Protestant Reformers and the Priesthood of Melchizedek (Hebrews 7:1–10)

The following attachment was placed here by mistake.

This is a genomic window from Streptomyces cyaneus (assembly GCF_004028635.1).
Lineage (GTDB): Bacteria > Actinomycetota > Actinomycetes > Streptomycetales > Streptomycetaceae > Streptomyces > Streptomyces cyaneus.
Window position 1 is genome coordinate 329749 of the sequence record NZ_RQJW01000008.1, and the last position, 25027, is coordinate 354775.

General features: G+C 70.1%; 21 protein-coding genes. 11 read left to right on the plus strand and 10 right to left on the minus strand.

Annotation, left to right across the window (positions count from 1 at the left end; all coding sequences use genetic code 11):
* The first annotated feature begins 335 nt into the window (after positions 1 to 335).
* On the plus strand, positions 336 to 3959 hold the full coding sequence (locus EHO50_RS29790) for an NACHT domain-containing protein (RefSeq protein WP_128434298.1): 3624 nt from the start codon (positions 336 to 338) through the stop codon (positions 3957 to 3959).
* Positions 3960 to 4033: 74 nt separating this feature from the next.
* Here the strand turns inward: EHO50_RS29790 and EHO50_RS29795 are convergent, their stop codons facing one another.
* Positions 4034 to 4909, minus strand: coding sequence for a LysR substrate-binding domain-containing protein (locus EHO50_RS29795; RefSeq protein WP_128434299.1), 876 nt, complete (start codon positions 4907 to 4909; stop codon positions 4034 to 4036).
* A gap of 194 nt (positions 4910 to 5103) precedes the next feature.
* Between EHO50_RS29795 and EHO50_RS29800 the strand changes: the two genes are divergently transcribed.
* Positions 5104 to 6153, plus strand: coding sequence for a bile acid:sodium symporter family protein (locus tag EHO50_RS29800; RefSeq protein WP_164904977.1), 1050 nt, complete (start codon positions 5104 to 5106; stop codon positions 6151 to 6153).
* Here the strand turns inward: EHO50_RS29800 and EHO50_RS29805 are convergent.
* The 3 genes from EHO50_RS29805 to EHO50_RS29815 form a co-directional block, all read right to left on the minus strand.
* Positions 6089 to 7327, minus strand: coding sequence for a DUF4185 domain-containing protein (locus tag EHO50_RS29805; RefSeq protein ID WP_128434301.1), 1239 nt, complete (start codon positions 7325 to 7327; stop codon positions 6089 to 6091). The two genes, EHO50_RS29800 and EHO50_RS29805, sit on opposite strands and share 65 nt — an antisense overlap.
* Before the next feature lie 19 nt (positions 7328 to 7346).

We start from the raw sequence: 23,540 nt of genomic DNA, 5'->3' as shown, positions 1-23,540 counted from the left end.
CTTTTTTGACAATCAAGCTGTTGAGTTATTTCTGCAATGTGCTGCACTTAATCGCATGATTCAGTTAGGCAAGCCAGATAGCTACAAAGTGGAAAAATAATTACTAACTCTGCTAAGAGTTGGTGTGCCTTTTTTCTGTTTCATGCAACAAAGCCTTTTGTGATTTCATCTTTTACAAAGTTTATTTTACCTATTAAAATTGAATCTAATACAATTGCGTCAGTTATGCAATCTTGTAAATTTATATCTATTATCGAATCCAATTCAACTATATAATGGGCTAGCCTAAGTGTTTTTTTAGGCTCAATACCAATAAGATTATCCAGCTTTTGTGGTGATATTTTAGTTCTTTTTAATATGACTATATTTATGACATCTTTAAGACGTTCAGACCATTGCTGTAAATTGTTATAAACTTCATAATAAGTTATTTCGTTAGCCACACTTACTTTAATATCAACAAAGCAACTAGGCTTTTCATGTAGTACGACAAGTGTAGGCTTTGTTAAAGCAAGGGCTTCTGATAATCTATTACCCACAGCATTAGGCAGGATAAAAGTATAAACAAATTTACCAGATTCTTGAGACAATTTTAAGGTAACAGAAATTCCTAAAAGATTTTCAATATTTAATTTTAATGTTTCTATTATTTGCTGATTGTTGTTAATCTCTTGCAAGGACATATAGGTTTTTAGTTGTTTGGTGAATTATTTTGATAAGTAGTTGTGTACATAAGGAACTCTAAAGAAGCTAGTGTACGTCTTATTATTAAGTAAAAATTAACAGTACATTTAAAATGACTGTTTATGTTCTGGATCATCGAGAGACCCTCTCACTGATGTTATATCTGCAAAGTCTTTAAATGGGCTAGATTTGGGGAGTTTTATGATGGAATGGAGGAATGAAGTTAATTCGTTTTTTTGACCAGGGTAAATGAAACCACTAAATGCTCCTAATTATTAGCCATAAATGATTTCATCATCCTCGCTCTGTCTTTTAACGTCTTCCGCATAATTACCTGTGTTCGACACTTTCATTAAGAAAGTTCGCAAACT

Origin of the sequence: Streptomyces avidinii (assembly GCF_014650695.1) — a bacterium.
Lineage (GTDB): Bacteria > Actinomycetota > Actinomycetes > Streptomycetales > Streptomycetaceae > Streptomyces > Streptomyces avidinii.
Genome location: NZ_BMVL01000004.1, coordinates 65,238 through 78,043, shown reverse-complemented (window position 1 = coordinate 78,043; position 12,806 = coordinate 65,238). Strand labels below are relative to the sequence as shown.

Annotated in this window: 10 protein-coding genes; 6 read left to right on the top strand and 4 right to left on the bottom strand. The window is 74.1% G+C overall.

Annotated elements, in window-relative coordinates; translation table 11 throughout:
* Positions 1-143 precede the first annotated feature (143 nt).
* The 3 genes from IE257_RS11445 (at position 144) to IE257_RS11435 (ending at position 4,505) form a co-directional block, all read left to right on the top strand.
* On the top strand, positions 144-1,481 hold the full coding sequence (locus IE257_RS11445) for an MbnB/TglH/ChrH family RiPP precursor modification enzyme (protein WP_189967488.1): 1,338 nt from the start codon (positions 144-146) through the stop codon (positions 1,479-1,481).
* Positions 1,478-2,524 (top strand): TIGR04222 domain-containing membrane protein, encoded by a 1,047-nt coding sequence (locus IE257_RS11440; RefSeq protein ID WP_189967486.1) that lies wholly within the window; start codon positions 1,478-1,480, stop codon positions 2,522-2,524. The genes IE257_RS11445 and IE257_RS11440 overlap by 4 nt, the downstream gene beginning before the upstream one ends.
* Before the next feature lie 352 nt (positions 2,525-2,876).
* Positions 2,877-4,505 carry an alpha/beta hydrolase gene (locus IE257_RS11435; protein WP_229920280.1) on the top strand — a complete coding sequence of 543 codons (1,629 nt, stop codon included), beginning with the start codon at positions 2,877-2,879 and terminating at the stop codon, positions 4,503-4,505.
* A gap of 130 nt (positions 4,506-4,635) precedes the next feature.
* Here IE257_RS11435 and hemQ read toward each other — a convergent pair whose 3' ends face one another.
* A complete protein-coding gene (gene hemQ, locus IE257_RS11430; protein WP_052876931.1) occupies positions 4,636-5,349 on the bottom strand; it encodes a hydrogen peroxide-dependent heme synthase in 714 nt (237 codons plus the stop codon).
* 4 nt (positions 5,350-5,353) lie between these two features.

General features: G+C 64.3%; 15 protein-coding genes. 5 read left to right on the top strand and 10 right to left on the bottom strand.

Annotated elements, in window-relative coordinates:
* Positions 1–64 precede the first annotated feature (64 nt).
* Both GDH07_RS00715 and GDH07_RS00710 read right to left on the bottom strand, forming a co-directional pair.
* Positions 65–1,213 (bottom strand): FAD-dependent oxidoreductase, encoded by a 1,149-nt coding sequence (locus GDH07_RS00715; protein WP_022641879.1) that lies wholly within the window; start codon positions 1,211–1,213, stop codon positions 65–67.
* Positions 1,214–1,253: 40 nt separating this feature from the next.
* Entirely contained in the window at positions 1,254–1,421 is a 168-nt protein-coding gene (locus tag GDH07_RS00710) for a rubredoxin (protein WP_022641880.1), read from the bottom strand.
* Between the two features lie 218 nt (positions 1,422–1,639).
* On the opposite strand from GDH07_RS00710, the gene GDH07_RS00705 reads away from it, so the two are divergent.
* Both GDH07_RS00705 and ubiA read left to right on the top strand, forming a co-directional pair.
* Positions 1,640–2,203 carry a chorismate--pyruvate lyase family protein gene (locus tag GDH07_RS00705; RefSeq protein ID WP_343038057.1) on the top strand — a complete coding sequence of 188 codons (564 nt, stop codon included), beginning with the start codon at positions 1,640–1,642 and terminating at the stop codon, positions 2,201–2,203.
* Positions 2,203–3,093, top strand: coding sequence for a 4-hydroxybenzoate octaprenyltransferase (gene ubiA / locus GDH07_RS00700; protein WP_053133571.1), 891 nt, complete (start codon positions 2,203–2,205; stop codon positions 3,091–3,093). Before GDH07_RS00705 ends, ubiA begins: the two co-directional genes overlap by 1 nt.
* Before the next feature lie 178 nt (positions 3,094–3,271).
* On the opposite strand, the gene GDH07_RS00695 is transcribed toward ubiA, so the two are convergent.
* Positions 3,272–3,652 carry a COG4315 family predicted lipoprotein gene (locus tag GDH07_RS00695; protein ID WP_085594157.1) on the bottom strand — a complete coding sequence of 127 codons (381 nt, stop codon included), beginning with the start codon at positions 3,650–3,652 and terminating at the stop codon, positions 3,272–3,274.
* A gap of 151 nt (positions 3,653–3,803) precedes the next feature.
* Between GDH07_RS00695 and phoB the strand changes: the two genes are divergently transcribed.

My paper will focus on the debate among Reformed Protestants of the sixteenth century over the priesthood of Melchizedek in Hebrews 7. There was not a uniform position on the passage and considerable differences of interpretation are evident among the leading figures on a range of significant points concerning the symbolic and historical readings of the text. For the reformers, the most significant question concerned how Melchizedek was a type for Christ. Almost uniformly they agreed that he was, but exactly how remained a source of disagreement. There was consensus, however, following Huldrych Zwingli, that the Melchizedek story revealed the superiority of the priesthood of Christ over the old priesthood. Following the medieval tradition, the reformers held to the interpretation that identified two forms of priesthood, Melchizedek and Aaron. The question was what this passage revealed about Christ’s priesthood. For John Calvin the story of Melchizedek spoke to the twofold office of Christ as prophet and priest. Like the early Reformation commentators, Calvin rejected that the bread and wine were Eucharistic symbols. In terms of contemporary questions, the passage was employed in the attack on the Roman church with its misuse of sacrifice in the Mass. The paper will look at the ways in which Reformed interpreters took considerable interest in the historical background to the Melchizedek passage, without, however, impugning its spiritual significance. The scope of this paper ranges from Zwingli and Oecolampadius to Reformed authors of the seventeenth century. In addition to the Swiss writers, I shall examine the notes for the Geneva Bible and the writings of Johannes Crellius, John Owen, and David Dickson.